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California drug crime: cultivation and/or manufacturing penalties

California, like all other states, has strict laws regarding illegal drugs. An individual who has been accused and convicted of a drug crime will face a number of potential penalties. While there have been changes to the legal consequences of some drug crimes -- making them less severe, -- there are others that can still garner significant penalties, such as lengthy prison sentences and hefty fines. Accusations of drug cultivation and/or manufacturing typically fall into the severe penalty category.

When talking about drug cultivation, the growing of marijuana generally comes to mind. Aside from those who are given permission to grow this specific drug for approved medical purposes, all others are, according to California laws, committing crimes. The cultivation of marijuana, whether for individual use or distribution, is typically considered a felony offense. Those convicted of cultivating illegal substances may face prison time; however, if there is no intent to sell the crop, charges and any associated penalties may be reduced.

Drug manufacturing refers to the making of illegal substances. The production of cocaine, opium and hallucinogenic drugs -- among numerous others -- all fall under this offense. Whether found with manufacturing equipment or with processing chemicals, those who are believed to be involved in this type of activity are likely to face felony charges. The punishments associated with a conviction on drug manufacturing charges include three to seven years imprisonment and a fine.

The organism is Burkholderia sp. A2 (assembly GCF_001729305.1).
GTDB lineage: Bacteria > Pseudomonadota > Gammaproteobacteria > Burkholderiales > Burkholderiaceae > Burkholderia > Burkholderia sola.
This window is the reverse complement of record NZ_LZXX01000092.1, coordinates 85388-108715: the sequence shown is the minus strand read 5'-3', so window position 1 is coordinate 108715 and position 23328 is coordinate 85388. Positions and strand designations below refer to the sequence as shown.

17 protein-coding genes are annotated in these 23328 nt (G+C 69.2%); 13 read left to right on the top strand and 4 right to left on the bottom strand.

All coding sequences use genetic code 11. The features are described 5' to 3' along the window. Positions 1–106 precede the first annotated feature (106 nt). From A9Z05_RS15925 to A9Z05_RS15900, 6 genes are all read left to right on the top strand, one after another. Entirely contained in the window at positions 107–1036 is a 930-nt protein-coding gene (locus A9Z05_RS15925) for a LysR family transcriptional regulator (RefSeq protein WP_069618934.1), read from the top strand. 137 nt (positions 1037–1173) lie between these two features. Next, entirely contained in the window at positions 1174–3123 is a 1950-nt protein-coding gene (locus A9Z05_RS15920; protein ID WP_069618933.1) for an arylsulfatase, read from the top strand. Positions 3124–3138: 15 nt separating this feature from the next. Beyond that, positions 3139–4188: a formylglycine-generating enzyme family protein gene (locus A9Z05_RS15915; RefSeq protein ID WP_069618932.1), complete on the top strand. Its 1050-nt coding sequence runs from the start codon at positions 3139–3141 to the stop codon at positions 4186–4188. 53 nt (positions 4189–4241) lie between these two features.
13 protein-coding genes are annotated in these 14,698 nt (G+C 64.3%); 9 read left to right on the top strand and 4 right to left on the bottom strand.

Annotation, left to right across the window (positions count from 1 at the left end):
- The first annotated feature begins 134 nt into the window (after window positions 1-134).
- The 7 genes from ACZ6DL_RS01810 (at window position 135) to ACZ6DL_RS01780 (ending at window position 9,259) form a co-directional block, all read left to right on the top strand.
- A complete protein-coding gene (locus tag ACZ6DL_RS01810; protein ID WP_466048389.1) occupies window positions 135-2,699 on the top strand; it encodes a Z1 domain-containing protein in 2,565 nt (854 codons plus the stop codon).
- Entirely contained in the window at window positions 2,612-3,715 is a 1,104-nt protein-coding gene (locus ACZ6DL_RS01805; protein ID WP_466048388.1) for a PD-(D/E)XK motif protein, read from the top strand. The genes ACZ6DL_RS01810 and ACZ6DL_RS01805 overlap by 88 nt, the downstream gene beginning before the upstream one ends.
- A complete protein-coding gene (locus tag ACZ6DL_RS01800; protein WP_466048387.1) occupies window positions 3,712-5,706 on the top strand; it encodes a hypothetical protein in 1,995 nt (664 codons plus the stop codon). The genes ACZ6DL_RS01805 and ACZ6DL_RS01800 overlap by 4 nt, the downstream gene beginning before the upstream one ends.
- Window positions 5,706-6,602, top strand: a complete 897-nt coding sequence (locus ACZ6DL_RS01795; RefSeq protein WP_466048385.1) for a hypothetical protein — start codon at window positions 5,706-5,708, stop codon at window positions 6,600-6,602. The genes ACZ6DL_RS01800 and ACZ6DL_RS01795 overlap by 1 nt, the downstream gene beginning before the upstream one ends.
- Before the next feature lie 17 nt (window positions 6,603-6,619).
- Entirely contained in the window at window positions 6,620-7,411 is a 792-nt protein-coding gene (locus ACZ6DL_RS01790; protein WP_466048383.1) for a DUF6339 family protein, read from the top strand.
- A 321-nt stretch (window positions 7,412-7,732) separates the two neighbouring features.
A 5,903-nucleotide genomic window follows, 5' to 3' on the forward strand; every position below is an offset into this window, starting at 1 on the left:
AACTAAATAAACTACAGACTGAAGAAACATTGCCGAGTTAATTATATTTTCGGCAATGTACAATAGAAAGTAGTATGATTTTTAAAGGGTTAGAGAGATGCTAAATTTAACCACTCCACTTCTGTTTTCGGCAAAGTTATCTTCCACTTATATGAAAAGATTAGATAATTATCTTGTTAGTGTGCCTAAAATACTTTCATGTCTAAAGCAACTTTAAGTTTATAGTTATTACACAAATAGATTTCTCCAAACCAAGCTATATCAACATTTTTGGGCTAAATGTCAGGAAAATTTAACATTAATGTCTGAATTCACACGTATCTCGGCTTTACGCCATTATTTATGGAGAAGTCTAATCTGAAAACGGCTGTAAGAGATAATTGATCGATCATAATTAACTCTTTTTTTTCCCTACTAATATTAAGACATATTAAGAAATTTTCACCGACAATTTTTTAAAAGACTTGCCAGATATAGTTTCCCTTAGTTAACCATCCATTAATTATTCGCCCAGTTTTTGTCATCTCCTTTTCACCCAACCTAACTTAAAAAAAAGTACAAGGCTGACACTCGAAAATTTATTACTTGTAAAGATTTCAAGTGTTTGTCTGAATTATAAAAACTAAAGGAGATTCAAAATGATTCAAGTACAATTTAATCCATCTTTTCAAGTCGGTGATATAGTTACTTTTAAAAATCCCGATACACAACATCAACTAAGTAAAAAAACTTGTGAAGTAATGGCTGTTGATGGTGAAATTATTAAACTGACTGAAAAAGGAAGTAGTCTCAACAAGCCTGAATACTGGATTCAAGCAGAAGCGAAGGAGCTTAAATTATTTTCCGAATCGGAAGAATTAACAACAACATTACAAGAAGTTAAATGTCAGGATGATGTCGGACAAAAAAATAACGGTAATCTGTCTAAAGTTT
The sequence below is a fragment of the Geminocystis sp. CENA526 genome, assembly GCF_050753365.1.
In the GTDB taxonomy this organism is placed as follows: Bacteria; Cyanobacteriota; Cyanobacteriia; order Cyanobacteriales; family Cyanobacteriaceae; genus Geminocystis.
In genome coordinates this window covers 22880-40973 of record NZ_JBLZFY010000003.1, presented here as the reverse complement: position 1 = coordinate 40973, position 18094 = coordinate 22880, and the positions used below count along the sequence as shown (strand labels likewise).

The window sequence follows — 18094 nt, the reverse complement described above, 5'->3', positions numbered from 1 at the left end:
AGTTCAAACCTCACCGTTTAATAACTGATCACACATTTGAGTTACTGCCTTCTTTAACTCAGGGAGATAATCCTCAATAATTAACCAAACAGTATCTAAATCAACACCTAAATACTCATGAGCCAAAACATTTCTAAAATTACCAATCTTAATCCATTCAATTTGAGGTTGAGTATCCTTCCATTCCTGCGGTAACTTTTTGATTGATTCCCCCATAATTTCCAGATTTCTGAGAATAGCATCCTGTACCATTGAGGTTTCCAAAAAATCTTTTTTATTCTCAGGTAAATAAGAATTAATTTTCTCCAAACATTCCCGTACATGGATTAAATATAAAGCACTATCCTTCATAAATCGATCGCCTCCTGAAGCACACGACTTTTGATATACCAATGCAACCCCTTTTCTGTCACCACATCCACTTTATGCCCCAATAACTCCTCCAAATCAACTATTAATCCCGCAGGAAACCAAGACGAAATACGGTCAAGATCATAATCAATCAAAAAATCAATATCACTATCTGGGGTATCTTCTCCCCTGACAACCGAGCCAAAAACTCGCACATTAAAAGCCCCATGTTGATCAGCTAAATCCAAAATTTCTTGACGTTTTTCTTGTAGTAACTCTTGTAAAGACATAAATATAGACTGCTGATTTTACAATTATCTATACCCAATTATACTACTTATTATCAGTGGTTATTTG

There is no drug crime that will be taken lightly in the California criminal court system. However, that does not mean that a person who has been accused of such a crime is in a hopeless position. There are a variety of defense options that may benefit a person who has been accused of cultivation, manufacturing or any other offense involving an illegal drug. With the help of counsel, a defendant can make an informed decision regarding the best legal avenue to pursue for his or her specific situation.

Source: FindLaw, "California Drug Cultivation and Manufacturing Laws", Accessed on May 15, 2015

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Former Criminal Prosecutor With Proven Results